For the past few years I've had the distinct privilege to edit the Hastings Center Report's Policy & Politics column. The column-as indicated by a little block of text at its end-was originally conceived as, and remains, a joint production of HCR and the American Society for Bioethics and Humanities. For me, as column editor, this means that I can accept contributions only from ASBH members. Luckily this presents me with an extremely large pool of talent from which to draw! I am very proud of the fact that a large majority of contributors to the column in the last several years had never written in HCR before I invited them to contribute...
May 2018: Hastings Center Report
S Matthew Liao, Jordan Mackenzie
In "Genetic Privacy, Disease Prevention, and the Principle of Rescue," Madison Kilbride argues that patients have a duty to warn biological family members about clinically actionable adverse genetic findings. The duty does not stem from the special obligations that we may have to family members, she argues, but rather follows from the principle of rescue, which she understands as the idea that one ought to prevent, reduce, or mitigate the risk of harm to another person when the expected harm is serious and the cost or risk to oneself is sufficiently moderate...
May 2018: Hastings Center Report
Megan S Wright
In January 2016, Medicare began reimbursing clinicians for time spent engaging in advance care planning with their patients or patients' surrogates. Such planning involves discussions of the care an individual would want to receive should he or she one day lose the capacity to make health care decisions or have conversations with a surrogate about, for example, end-of-life wishes. Clinicians can be reimbursed for face-to-face explanation and discussion of care and advance directives and for the completion of advance care planning forms...
May 2018: Hastings Center Report
Laura Guidry-Grimes
In this issue of the Hastings Center Report, Jason Wasserman and Mark Navin argue that patients without decisional capacity can still have relatively stable wishes or inclinations toward one treatment option over another and that these preferences are "not devoid of moral weight and might therefore guide or at least influence treatment decisions when they cannot be defeated by other considerations." This position is not controversial among most bioethicists. The hard work comes in sussing out the details of this position...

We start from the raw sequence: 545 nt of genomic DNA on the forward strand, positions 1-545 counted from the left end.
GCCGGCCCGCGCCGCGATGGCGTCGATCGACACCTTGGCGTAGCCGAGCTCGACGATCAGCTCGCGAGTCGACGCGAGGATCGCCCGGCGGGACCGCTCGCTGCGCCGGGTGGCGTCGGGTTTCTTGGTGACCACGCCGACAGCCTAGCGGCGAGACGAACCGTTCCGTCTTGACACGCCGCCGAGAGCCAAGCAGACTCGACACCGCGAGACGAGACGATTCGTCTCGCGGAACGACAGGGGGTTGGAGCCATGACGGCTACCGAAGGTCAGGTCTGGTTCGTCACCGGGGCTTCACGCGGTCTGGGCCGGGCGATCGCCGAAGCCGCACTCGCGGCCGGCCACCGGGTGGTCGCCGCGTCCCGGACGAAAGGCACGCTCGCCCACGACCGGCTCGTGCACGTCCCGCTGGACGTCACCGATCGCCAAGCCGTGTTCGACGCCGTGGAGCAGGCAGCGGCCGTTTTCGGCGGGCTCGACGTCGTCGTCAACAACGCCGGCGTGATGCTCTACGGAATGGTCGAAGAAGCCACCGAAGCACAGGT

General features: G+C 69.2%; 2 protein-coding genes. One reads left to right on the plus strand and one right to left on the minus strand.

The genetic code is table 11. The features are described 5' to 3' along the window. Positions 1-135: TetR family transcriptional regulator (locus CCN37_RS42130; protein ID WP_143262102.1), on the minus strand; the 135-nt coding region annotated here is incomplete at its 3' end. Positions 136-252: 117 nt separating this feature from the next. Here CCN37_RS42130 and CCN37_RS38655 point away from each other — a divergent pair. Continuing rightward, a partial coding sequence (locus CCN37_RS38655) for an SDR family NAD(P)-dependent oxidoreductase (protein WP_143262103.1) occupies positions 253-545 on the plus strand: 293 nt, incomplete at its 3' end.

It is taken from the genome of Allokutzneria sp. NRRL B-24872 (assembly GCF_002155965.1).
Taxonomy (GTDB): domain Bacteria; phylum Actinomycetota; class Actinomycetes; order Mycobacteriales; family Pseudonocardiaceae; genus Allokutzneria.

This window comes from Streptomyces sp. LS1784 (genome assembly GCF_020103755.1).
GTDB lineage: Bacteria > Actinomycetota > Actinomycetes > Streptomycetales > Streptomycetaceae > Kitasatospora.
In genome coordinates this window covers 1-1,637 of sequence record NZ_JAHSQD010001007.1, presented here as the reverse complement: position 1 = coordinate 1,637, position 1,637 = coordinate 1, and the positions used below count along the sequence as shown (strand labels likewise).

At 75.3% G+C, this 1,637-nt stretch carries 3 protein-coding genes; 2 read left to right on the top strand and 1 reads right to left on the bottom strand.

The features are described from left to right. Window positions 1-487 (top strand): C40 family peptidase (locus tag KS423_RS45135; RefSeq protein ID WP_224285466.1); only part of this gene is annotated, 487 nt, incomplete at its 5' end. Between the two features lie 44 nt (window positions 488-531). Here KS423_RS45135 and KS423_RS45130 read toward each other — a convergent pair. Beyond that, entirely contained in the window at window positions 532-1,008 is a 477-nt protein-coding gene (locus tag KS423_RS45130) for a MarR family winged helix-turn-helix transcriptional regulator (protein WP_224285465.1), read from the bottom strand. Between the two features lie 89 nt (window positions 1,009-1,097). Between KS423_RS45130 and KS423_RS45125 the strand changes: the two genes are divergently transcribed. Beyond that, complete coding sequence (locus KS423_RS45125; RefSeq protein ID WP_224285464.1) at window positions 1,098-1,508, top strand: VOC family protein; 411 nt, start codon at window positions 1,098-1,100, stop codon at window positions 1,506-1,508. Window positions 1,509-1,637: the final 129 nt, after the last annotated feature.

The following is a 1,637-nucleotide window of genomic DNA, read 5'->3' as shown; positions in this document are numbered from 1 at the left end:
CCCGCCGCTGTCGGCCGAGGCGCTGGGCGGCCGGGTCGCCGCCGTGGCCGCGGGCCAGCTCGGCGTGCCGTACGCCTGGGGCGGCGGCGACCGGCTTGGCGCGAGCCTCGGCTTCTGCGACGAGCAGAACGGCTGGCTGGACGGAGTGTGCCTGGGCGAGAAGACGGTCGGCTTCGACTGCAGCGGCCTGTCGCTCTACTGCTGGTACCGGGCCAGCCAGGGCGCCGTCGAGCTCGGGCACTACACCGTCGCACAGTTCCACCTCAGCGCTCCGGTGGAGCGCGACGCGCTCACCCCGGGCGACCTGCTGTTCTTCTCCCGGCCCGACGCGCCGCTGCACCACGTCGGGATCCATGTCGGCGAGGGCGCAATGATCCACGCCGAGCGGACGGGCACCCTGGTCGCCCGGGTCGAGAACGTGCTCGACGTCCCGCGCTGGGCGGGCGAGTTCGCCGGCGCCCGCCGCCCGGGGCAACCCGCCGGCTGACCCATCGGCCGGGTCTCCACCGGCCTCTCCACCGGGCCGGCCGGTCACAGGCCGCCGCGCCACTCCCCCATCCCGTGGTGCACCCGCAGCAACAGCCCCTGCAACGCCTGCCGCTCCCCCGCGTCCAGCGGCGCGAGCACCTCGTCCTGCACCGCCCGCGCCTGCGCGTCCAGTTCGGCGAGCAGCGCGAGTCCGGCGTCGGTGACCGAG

May 2018: Hastings Center Report
Laura Haupt
Two articles in this issue of the Hastings Center Report (May-June 2018) argue that having knowledge of genetic mutations can entail a moral responsibility to rescue others. In the lead article, Madison Kilbride, a philosopher at the Perelman School of Medicine, assigns to the patient, under certain conditions, a task physicians are prohibited from taking on without patient consent: to disclose a finding of a serious, clinically actionable genetic mutation to the patient's relatives who are likely to have the same mutation...
May 2018: Hastings Center Report
Haley K Sullivan, Benjamin E Berkman
Much new global genetic research employs whole genome sequencing, which provides researchers with large amounts of data. The quantity of data has led to the generation and discovery of more incidental or secondary findings and to vigorous theoretical discussions about the ethical obligations that follow from these incidental findings. After a decade of debate in the genetic research community, there is a growing consensus that researchers should, at the very least, offer to return incidental findings that provide high-impact, medically relevant information, when it is not unduly burdensome to the research enterprise to do so...
May 2018: Hastings Center Report
Madison K Kilbride
Suppose that you have deeply personal information that you do not want to share. Further suppose that this information could help others, perhaps even saving their lives. Should you reveal the information or keep it secret? With the increasing prevalence of genetic testing, more and more people are finding themselves in this situation. Although a patient's genetic results are potentially relevant to all her biological family members, her first-degree relatives-parents, children, and full siblings-are most likely to be affected...